One normally expects to see paeans to one-party rule and dictatorships in fringe publications sponsored by International ANSWER or World Can’t Wait. Usually, the New York Times offers those sentiments in more subtle terms than it does in today’s Thomas Friedman column. Friedman extols the Chinese form of government while deriding the fact that political opposition keeps Obama from imposing the policies Friedman likes:
Watching both the health care and climate/energy debates in Congress, it is hard not to draw the following conclusion: There is only one thing worse than one-party autocracy, and that is one-party democracy, which is what we have in America today.
One-party autocracy certainly has its drawbacks. But when it is led by a reasonably enlightened group of people, as China is today, it can also have great advantages. That one party can just impose the politically difficult but critically important policies needed to move a society forward in the 21st century. It is not an accident that China is committed to overtaking us in electric cars, solar power, energy efficiency, batteries, nuclear power and wind power. China’s leaders understand that in a world of exploding populations and rising emerging-market middle classes, demand for clean power and energy efficiency is going to soar. Beijing wants to make sure that it owns that industry and is ordering the policies to do that, including boosting gasoline prices, from the top down.
Our one-party democracy is worse. The fact is, on both the energy/climate legislation and health care legislation, only the Democrats are really playing. With a few notable exceptions, the Republican Party is standing, arms folded and saying “no.” Many of them just want President Obama to fail. Such a waste. Mr. Obama is not a socialist; he’s a centrist. But if he’s forced to depend entirely on his own party to pass legislation, he will be whipsawed by its different factions.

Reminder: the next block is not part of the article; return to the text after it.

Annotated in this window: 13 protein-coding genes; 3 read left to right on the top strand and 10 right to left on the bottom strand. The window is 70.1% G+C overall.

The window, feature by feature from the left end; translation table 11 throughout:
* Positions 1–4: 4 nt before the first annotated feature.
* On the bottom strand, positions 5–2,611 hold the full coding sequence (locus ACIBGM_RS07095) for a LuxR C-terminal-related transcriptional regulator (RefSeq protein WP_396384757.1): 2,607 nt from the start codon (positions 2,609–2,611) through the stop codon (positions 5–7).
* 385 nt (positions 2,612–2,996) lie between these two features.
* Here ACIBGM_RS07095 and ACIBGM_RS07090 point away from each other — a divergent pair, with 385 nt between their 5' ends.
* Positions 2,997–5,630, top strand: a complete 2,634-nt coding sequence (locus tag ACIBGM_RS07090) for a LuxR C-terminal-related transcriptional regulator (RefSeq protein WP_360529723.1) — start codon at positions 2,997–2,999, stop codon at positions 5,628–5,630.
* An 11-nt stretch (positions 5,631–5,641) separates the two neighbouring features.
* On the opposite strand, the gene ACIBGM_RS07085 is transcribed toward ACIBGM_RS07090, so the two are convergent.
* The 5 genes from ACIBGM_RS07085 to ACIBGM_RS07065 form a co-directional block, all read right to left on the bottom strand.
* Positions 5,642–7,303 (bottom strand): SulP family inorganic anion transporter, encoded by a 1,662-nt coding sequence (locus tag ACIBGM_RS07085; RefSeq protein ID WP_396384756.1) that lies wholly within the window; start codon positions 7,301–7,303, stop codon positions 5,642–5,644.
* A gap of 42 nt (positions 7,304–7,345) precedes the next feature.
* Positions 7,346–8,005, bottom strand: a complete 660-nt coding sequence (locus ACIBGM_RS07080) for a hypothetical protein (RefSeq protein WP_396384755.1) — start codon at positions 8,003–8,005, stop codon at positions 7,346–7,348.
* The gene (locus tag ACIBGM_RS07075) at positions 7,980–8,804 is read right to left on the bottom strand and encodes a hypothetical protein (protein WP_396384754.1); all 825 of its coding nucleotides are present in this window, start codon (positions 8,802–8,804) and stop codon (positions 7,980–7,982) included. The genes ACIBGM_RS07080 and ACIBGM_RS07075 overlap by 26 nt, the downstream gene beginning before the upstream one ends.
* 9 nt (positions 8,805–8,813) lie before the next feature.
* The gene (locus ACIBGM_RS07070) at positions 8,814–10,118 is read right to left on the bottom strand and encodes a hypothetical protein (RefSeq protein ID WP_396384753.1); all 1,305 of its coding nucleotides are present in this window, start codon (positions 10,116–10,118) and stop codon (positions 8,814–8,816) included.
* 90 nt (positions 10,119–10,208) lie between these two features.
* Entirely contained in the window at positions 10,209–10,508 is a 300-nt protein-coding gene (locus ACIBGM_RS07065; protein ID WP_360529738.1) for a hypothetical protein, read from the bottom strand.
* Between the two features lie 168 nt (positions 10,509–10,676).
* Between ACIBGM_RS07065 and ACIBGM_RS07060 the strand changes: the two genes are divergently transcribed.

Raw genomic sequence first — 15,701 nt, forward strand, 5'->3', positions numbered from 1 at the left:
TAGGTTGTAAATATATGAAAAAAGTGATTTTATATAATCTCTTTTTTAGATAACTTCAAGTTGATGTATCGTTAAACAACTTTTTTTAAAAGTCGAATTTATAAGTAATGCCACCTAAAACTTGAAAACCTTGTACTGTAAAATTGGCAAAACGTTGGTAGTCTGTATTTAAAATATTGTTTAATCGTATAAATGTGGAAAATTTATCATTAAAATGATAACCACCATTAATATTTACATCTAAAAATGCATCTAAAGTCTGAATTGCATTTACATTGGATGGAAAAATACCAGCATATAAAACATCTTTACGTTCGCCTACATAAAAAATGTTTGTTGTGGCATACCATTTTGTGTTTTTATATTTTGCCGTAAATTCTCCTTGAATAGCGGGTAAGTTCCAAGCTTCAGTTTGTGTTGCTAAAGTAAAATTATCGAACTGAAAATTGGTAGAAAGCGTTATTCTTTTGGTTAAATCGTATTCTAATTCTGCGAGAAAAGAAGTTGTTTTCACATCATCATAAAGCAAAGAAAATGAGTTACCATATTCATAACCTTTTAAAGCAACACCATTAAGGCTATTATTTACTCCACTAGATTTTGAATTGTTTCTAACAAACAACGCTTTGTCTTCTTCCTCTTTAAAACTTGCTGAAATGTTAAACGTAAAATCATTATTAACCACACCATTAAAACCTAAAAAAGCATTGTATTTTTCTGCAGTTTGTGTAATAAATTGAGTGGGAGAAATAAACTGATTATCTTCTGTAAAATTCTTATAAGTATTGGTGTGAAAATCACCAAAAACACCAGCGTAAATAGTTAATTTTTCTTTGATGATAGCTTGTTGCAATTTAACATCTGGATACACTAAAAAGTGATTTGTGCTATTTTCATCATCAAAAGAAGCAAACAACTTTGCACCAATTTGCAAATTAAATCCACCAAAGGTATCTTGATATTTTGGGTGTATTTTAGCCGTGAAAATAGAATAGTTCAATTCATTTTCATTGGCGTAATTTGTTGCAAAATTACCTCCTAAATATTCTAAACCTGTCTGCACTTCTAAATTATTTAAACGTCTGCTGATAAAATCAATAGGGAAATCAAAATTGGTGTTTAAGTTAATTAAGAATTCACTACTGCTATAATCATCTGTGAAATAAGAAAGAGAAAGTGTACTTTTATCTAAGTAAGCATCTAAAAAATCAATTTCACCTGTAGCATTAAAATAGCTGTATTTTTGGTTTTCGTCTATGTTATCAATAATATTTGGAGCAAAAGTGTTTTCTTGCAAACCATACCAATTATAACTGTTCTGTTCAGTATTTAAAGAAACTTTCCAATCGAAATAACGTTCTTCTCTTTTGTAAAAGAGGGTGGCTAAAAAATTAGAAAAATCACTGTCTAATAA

Oh, those enlightened Chinese government officials! When they’re not executing people to harvest their organs, and when they’re not forcing women to have abortions to satisfy their one-child policy, and when they’re not tossing people in prison for political dissent, they have a great energy policy … even though they reject Kyoto and any attempt to hamstring themselves on economically-suicidal cap-and-trade policies.
Actually, considering Friedman’s column, perhaps rounding up the opposition is a net plus for the Chinese in his eyes.
Even putting aside Friedman’s longing for fascism (as long as it supports his policies), Friedman’s entire premise is suspect. We haven’t enacted government-run health care precisely because we’re not a “one-party democracy.” Constituents have made their opposition plain to it across the nation, and Democrats understand that Republicans will replace many of their colleagues if they support ObamaCare. Obama’s approval numbers have dropped precipitously as well, because people dissent from the orthodoxy of the Democratic elites. That’s what has Friedman pining for Beijing.
Saying “no” to very bad ideas is a perfectly legitimate response, especially when the policies impose government control over private industry to the extent Barack Obama and his radical Congress desire. The opposition has no responsibility to engage on horrible ideas, although contra Friedman, the Republicans have already offered an alternative to ObamaCare, which Henry Waxman refuses to consider. Saying “no” to rapid expansion of government power is the rational response to radical policies.
What’s next for the New York Times? A tribute to Benito Mussolini and running the trains on time as a fair exchange for personal and political liberty? (via The Corner, which has been savaging Friedman all day)
Sounds like the Times needs another collective session on the analyst’s couch: